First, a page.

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by CSO Contributor

Convicted Spy Led FBI to Hidden Papers; Privacy Bill Backers Threaten Ballot; Suit Fights FBI Over Searches, Secrecy; Iraq War May Help Al-Qaida

Jul 31, 20033 mins
CSO and CISOData and Information Security

Convicted Spy Led FBI to Hidden Papers

Brian P. Regan, 41, a former Air Force intelligence analyst and father of four, was convicted in February of trying to sell classified documents to Iraq and China. According to a story in todays Washington Post, law enforcement officials said yesterday that they only learned after his trial of the full extent of the documents he admits taking from the super-secret National Reconnaissance Office. The trove of documents, CD-ROMs and videotapes, found in 19 locations by FBI agents after months of digging at state parks in Virginia and Maryland, contained detailed information about U.S. satellites, early warning systems and weapons of mass destruction, officials said. FBI officials said Regan intended for a foreign intelligence service to recover the documents, and one prosecutor described Regan’s activities as possibly “one of the largest espionage schemes of all time.” As sensitive as the documents discovered in the parks were, however, officials acknowledged that Regan never made contact with any handler. Privacy Bill Backers Threaten BallotThe San Francisco Chronicle today, supporters of a tough financial privacy initiative in California said yesterday that they will give California legislators one last chance to pass the privacy bill they killed in the legislature earlier this month. If the legislature does not pass it by Aug. 19, supporters will submit petitions with 550,000 signatures that could force a March 2004 statewide vote on financial privacy, which they predict they would win. The new law would give Californians the most stringent financial privacy protection in the country, compelling banks, insurers, brokerages and other financial institutions to get the permission of customers before sharing information about them with nonaffiliated companies outside the financial arena.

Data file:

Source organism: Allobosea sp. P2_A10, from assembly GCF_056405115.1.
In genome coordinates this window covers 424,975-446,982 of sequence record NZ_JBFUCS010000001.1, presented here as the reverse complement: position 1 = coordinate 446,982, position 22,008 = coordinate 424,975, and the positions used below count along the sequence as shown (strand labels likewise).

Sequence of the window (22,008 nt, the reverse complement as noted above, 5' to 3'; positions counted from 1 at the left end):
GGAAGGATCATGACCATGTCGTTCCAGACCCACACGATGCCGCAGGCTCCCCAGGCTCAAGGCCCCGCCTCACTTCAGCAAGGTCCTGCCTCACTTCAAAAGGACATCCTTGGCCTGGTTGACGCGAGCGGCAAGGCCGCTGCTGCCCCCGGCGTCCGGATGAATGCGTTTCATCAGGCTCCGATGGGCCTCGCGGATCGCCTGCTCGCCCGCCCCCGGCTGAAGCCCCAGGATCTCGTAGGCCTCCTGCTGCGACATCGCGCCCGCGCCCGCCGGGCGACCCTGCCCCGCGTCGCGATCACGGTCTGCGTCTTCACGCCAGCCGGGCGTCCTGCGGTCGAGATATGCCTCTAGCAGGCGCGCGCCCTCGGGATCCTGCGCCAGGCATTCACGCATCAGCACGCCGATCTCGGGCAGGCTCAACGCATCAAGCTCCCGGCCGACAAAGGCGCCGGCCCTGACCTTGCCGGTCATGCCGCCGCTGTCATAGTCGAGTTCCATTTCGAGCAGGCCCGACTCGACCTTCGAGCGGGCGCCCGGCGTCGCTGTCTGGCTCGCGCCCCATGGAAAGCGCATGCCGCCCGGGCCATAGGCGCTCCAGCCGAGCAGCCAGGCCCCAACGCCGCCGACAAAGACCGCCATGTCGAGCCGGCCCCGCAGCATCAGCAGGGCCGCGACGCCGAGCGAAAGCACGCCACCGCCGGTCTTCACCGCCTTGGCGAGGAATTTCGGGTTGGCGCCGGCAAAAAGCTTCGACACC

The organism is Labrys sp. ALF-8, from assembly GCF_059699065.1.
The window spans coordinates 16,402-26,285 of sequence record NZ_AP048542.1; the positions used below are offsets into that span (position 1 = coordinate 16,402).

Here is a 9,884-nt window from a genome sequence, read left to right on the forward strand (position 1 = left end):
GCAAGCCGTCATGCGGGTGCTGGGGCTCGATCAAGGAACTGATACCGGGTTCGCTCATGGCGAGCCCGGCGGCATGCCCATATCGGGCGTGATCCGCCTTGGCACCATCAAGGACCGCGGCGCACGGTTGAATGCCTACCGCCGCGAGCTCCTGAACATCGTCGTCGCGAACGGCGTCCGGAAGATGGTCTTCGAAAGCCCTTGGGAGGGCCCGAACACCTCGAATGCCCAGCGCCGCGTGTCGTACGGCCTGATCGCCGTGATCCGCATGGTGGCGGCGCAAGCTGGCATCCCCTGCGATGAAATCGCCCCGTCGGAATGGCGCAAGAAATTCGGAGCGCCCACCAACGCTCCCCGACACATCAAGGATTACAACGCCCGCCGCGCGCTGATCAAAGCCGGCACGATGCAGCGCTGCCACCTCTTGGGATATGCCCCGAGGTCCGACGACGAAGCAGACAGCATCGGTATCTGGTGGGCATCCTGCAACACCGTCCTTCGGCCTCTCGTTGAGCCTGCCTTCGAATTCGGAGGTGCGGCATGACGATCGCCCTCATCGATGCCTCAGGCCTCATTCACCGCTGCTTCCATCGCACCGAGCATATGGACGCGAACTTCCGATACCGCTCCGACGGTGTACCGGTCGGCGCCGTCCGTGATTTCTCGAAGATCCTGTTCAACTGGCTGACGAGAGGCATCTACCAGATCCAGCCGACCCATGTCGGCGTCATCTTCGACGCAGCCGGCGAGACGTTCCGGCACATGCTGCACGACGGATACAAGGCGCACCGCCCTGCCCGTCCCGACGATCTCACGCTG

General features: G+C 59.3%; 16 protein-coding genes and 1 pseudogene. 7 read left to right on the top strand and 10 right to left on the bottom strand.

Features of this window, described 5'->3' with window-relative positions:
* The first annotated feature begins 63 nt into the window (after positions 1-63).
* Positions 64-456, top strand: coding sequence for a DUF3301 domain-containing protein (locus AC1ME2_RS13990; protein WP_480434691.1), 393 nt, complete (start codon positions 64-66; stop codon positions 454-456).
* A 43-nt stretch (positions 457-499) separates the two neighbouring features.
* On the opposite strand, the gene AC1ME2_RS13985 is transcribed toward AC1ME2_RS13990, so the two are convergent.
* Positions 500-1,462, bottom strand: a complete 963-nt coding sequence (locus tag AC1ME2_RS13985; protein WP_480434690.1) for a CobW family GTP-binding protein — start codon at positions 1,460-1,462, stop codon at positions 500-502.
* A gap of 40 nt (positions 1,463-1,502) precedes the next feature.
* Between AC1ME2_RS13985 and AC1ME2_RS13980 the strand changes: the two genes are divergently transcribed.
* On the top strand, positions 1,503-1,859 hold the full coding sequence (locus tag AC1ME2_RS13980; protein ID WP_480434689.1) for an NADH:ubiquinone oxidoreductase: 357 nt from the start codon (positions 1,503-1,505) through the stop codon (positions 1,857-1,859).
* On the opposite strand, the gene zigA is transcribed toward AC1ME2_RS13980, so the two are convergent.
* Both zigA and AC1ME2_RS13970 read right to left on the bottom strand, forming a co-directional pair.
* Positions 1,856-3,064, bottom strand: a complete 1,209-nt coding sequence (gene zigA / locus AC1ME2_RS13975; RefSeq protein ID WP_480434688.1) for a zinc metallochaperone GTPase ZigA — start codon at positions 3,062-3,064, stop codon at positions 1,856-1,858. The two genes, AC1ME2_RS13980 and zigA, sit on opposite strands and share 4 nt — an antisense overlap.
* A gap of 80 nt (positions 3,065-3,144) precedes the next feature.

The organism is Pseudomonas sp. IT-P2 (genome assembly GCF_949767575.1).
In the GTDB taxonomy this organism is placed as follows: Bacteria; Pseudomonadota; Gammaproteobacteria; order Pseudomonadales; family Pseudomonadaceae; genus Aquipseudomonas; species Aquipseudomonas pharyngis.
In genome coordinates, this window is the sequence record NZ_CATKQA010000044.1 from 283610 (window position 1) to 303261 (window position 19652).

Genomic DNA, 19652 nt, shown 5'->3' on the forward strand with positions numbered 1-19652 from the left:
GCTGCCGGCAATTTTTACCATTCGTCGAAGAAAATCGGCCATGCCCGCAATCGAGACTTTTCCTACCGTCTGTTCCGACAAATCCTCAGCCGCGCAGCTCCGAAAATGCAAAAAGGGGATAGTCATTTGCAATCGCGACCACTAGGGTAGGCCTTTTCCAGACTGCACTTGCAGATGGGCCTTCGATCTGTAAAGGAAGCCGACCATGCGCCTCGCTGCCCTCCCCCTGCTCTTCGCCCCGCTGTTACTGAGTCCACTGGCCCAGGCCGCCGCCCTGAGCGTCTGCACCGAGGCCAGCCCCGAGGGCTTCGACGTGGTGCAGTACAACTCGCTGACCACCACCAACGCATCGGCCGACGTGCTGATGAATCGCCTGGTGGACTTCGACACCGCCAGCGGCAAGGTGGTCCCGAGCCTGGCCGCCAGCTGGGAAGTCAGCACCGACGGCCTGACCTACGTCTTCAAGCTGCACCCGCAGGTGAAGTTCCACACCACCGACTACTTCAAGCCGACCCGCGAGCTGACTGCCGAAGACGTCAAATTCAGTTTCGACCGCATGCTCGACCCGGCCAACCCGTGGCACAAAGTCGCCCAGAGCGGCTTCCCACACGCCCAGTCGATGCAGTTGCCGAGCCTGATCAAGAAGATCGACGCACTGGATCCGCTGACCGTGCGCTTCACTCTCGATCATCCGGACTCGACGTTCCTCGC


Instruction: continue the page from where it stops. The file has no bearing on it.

According to

Suit Fights FBI Over Searches, SecrecyThe Detroit Free Press, the suit is believed to be the first constitutional challenge to the Patriot Act, passed by Congress to fight terrorism after the Sept. 11, 2001, attacks. The American Civil Liberties Union says that Section 215 of the act is particularly dangerous, for it says FBI agents don’t need a search warrant or even suspicion of a crime to look at personal medical records, website visits, church, mosque or synagogue attendance, political membership and other information. In the suit, the ACLU claims the Patriot Act violates the U.S. Constitution’s First Amendment, which protects free speech, and the Fourth Amendment, which forbids unreasonable searches.

The ACLU filed suit in Detroit yesterday, challenging the FBI’s power to search homes and rifle through private records without notification. According to

Iraq War May Help Al-QaidaThe Guardian, the House of Commons foreign affairs committee said in a report that the war in Iraq may actually have “impeded” efforts to combat Osama bin Laden and his al-Qaida terror network, and that it was essential to rebuild relations with allies such as France, following the disagreements over Iraq, in order to tackle terrorism effectively.

The overthrow of Saddam Hussein has not lessened the security threat to Britain from weapons of mass destruction and international terrorism, members of Parliament warned today. According to a story in